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Posts Tagged ‘mysticism’

Anaesthesia

Given the sequence coming up which focuses in part on my being anaesthetised in childhood, this seems a good poem to resurrect at this point.
Anaesthesia

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Hints of Wood Smoke

Hints of Wood Smoke v2

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A Light that does not Blind v3

 

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After yet again recently revisiting the period of my father’s death in a poem, it seemed only fair to republish a few poems from an earlier sequence that will help put that in context. I have missed some from that sequence that don’t relate to the grief, and some others that I’ve only recently republished.

Morphine or Mysticism v3

 

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I see there are four? dimensions: all to be produced, in human life: and that leads to a far richer grouping and proportion. I mean: I; and the not I; and the outer and the inner – no I’m too tired to say: but I see it: and this will affect my book… (18.11.35)

(A Writer’s Diary: being extracts from the diary of Virginia Woolf – page 259):

A Blast from the Past

When I was writing the closing post of the last sequence on Virginia Woolf, a name rose up from the depths of my memory store, a name I had not consciously been aware of since I took my borrowed copy of A Glastonbury Romance back to the library more than 40 years ago. That in itself would not be particularly remarkable. I assumed he’d just popped into my head, as these things do, in response to my need at the time for the name of a reasonably well-regarded novelist who didn’t stick strictly to the materialistic script.

I checked with Wikipedia that my memory was basically accurate in that respect. But the name did not go away. I fuzzy fragment of half-remembered pleasure lingered on in connection with his work. Maybe more than that, as I discovered when I began to read the copy of Wolf Solent I had brought back from Cardiff.

Cardiff’s Castle Arcade hides a gem of a bookshop – Troutmark Books. Readers may remember this was where I found a replacement copy of Robert Browning’s The Ring & the Book, a treasure I had lost decades before. We were in Cardiff on other business on this occasion, but I had time to sneak off down one of my favourite rabbit holes into a bookaholic’s Wonderland.

It didn’t take me more than a minute to locate a couple of books by John Cowper Powys. One I didn’t recognise: the other I did – Wolf Solent. One of his handful of best works that I had never read. I’d wanted to find Weymouth Sands or A Glastonbury Romance in order to pick up the thread where I had left it off and to confirm my own vague memory of his mix of mysticism, humour, deft plot twists and weird characters.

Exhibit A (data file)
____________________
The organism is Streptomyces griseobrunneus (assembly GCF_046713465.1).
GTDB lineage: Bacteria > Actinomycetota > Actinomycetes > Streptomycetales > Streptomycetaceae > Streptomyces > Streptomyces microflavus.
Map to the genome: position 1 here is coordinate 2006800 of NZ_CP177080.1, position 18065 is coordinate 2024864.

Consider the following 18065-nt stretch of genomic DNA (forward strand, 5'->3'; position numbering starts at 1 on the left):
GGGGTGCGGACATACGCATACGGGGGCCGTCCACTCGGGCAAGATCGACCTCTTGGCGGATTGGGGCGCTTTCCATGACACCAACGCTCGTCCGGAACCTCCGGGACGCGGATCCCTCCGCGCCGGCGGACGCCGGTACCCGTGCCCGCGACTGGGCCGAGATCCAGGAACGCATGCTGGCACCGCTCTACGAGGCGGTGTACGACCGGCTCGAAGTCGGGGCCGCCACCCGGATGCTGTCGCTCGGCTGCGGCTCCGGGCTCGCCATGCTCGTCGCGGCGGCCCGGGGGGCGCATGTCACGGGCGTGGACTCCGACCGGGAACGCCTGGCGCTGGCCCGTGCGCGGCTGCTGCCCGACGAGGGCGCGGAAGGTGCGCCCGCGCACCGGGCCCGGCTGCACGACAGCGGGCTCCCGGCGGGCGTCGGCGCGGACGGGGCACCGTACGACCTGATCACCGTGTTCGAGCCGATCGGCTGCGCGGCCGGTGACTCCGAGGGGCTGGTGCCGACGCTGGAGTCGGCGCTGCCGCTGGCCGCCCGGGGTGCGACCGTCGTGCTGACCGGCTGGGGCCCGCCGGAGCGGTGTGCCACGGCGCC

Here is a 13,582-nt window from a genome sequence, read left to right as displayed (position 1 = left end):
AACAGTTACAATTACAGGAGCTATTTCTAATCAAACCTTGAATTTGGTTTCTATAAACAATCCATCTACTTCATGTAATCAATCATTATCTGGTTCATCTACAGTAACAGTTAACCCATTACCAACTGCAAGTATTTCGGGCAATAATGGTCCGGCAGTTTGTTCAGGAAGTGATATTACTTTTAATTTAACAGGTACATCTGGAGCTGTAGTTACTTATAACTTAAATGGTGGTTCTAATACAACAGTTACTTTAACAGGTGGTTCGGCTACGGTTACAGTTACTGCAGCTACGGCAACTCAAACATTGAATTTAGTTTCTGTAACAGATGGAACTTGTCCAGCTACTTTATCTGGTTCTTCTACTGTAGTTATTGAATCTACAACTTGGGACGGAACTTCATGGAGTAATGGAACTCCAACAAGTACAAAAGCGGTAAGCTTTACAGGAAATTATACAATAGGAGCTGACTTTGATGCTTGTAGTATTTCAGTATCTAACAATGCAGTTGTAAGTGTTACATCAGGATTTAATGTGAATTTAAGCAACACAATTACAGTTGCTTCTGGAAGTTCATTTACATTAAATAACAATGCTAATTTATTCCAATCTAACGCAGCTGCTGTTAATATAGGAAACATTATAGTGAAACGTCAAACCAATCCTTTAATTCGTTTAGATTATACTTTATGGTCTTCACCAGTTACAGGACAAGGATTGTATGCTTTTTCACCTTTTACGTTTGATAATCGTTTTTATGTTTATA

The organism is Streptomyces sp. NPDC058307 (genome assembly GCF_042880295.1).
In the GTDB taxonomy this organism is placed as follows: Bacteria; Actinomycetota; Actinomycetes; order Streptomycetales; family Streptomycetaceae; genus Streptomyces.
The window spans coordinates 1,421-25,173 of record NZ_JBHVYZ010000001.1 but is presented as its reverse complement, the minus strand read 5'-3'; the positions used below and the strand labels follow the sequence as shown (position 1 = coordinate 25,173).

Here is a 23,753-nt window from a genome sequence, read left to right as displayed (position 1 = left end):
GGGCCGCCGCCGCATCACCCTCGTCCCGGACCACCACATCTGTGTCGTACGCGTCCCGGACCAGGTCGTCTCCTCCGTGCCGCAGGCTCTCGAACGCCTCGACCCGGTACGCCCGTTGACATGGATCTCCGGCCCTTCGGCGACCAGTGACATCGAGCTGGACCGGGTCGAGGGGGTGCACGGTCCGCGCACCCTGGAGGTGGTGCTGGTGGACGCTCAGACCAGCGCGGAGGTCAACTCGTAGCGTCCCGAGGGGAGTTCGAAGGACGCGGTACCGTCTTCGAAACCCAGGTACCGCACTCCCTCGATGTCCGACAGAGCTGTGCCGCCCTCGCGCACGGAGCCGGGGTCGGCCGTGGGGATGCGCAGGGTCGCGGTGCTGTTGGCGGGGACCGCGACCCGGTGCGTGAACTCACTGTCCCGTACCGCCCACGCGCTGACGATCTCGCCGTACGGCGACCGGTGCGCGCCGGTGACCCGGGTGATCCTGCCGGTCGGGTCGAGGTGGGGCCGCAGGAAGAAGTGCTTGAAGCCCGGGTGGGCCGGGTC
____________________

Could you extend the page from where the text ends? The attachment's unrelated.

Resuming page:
But Wolf Solent it was meant to be and I bought it. I checked with the bookseller before I left, but she couldn’t find any other of his novels.

I’m glad I made the purchase.

Maybe my subconscious knew that it would be the perfect novel against which to test the ideas that brewed as I read Virginia Woolf. I needed a novel that captured consciousness but in a more balanced way than The Waves or To the Lighthouse. I wanted to pick up from her tentative formulation as expressed in my diagram at the time.

Somehow ‘Not I’ and ‘Outer’ were so much the same in my mind I couldn’t find a way of using them to test a narrative. I had to find an alternative set of co-ordinates for my quadrants, not completely different, but making the distinction she apparently does not.

Critical Quadrants

As a result I tweaked her wording and came up with the diagram a few paragraphs below.

As a way of explaining fairly simply what kind of narrative might fit into each quadrant, I’ve decided to pick some early passages from Wolf Solent. This will also flag up just how perfect a match this novel is to my needs of the moment.

I need to add here that I am aware that Powys’s narrative technique is far more conventional than Woolf’s, and does not rise to the levels of transliminal intensity that her novels achieve. Even so he makes a good enough fist of it for my purposes, especially given his tolerance for the eccentric, even mystical, in consciousness.

Right from the very first lines of the novel we are in Quadrant A (Penguin 1978 Edition -page 13):